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Re: Number theory question continued
Posted:
Mar 27, 2006 4:31 PM


In article <44283c39$1@news.ysu.edu>, Eric J. Wingler <wingler@math.ysu.edu> wrote: > >"ManOfLight" <mladensavov@yahoo.com> wrote in message >news:1143276915.440583.51260@z34g2000cwc.googlegroups.com... >> Hello everybody, >> I post it again to rapair one mistake >> Could you give a clue how I can start the following problem or >> propose a solution. >> >> >> "Is it true that for every sufficiently large interval there will be a >> integer in it of the form >> 2^n3^m where m,n are integers?" >> >> >> As far as I understand it we are supposed either to prove that there >> exists number H : every interval with length H contains such a number >> or disprove it. > >If x = 2^n  3^m, then log(1  x/2^n) = m*log(3)  n*log(2), so it's >possible that you may be able to make use of the density of the set of >numbers of the form m*log(3)  n*log(2).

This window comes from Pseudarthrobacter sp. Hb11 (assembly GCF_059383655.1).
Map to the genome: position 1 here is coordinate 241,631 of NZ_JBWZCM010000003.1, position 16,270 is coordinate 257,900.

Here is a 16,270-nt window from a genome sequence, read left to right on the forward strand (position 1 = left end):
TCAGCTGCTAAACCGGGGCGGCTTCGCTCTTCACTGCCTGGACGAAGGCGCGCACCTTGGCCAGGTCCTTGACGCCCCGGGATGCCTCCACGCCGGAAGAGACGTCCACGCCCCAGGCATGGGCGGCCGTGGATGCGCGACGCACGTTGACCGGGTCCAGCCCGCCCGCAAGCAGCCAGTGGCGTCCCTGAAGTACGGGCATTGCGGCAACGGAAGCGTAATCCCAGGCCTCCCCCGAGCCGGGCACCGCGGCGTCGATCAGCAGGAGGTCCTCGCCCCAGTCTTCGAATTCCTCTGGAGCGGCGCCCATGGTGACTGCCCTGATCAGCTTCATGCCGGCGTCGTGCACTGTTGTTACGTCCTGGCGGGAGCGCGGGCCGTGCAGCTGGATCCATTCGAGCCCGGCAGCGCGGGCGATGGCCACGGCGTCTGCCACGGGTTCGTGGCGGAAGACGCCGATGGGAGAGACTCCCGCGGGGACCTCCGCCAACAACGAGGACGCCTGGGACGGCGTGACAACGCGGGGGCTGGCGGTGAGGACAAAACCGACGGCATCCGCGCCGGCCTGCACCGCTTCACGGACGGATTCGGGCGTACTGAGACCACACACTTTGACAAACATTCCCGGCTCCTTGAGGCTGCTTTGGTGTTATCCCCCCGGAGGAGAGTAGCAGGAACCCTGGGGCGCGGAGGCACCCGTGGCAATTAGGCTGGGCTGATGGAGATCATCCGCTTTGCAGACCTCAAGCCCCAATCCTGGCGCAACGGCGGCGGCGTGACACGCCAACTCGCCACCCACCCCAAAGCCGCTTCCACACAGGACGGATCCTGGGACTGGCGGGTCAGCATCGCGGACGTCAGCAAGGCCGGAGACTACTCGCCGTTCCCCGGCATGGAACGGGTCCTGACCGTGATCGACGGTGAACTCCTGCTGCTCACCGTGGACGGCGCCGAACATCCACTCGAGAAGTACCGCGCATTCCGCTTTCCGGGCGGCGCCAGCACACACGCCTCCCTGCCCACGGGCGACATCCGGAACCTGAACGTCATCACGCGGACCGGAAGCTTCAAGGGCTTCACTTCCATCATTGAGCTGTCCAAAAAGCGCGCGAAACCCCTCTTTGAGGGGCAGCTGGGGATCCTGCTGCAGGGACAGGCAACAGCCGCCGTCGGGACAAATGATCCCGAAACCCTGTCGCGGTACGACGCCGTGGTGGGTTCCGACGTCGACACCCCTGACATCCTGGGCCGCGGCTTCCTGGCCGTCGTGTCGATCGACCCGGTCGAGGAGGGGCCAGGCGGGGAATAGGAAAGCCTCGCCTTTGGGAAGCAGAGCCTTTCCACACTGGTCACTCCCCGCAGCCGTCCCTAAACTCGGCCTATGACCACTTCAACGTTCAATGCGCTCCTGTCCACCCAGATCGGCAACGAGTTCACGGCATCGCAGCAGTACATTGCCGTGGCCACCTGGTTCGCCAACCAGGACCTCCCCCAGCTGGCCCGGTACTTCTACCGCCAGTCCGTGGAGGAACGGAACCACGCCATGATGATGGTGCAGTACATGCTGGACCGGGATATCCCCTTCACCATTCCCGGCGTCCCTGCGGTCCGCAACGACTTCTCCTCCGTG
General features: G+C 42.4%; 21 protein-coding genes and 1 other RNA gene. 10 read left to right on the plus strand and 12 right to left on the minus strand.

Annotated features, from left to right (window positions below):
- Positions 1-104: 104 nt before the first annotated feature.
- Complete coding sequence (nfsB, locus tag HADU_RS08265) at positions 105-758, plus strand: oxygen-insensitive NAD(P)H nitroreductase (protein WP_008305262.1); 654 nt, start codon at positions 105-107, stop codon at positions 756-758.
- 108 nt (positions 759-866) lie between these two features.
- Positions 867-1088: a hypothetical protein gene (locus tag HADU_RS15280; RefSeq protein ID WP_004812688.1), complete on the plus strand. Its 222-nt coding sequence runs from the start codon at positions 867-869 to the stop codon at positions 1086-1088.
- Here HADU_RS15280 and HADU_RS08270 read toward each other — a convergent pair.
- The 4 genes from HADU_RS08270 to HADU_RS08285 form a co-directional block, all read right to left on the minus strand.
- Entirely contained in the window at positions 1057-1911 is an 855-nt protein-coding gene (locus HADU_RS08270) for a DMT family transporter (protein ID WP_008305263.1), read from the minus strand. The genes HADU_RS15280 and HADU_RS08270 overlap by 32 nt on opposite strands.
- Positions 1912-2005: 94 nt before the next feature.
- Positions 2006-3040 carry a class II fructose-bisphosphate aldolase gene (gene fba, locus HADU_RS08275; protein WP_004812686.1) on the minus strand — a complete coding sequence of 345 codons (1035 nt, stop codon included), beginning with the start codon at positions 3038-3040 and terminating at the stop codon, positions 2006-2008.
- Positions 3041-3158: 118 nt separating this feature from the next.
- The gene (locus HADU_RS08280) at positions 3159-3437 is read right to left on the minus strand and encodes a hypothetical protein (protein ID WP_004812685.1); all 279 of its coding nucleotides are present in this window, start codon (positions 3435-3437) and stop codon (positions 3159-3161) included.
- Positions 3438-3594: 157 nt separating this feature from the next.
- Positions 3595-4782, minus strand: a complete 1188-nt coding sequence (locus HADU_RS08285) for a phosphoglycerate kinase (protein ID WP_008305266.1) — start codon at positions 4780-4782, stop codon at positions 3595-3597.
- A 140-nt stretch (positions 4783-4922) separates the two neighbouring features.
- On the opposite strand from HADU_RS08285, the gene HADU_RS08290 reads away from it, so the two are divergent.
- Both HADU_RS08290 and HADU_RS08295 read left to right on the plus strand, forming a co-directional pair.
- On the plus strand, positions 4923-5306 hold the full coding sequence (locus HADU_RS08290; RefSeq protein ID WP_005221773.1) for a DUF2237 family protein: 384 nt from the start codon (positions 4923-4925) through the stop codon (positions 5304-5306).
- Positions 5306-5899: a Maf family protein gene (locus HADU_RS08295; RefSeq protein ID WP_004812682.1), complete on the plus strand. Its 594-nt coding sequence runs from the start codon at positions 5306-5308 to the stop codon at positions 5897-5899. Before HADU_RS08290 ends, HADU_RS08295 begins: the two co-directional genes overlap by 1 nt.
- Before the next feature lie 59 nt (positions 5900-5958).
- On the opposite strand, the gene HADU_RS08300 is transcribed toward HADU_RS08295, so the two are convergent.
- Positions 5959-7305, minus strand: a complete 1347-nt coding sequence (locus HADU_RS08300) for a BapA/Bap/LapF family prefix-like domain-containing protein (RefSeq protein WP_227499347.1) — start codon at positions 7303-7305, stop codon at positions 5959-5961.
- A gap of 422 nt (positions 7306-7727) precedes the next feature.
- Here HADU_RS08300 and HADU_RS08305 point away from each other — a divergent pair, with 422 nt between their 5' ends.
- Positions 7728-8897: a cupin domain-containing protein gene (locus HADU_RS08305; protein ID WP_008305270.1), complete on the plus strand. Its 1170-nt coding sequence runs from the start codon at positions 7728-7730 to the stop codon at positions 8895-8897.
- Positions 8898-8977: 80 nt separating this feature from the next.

I doubt it.
This implies there are infinitely many integers of the form x = 2^n  3^m with c < x/2^n < d for any c and d with 0 < c < d < 1. But unfortunately the interval for x grows as n > infty. You can do slightly better using results about Diophantine approximation, but still you won't get an interval of constant length.
Robert Israel israel@math.ubc.ca Department of Mathematics http://www.math.ubc.ca/~israel University of British Columbia Vancouver, BC, Canada